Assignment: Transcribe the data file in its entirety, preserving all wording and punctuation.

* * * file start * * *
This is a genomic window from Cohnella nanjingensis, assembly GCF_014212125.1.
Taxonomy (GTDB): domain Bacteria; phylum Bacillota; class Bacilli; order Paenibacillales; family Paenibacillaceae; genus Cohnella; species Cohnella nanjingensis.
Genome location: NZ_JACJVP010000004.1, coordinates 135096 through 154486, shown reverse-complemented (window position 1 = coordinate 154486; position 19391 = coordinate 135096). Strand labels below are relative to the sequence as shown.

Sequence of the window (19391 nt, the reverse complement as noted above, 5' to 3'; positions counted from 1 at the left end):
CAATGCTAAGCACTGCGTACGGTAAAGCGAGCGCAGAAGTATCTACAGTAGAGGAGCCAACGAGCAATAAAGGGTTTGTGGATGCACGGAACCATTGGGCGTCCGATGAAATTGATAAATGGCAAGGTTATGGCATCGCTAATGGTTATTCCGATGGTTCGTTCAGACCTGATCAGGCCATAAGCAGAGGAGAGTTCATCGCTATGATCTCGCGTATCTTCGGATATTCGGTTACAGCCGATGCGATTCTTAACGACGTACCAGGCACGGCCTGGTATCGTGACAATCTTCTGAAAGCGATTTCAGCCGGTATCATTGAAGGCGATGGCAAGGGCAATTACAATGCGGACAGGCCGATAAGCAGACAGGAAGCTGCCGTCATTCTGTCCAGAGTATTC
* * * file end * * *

This is a genomic window from Cohnella nanjingensis, assembly GCF_014212125.1.
Taxonomy (GTDB): domain Bacteria; phylum Bacillota; class Bacilli; order Paenibacillales; family Paenibacillaceae; genus Cohnella; species Cohnella nanjingensis.
Genome location: NZ_JACJVP010000004.1, coordinates 135096 through 154486, shown reverse-complemented (window position 1 = coordinate 154486; position 19391 = coordinate 135096). Strand labels below are relative to the sequence as shown.

Sequence of the window (19391 nt, the reverse complement as noted above, 5' to 3'; positions counted from 1 at the left end):
CAATGCTAAGCACTGCGTACGGTAAAGCGAGCGCAGAAGTATCTACAGTAGAGGAGCCAACGAGCAATAAAGGGTTTGTGGATGCACGGAACCATTGGGCGTCCGATGAAATTGATAAATGGCAAGGTTATGGCATCGCTAATGGTTATTCCGATGGTTCGTTCAGACCTGATCAGGCCATAAGCAGAGGAGAGTTCATCGCTATGATCTCGCGTATCTTCGGATATTCGGTTACAGCCGATGCGATTCTTAACGACGTACCAGGCACGGCCTGGTATCGTGACAATCTTCTGAAAGCGATTTCAGCCGGTATCATTGAAGGCGATGGCAAGGGCAATTACAATGCGGACAGGCCGATAAGCAGACAGGAAGCTGCCGTCATTCTGTCCAGAGTATTC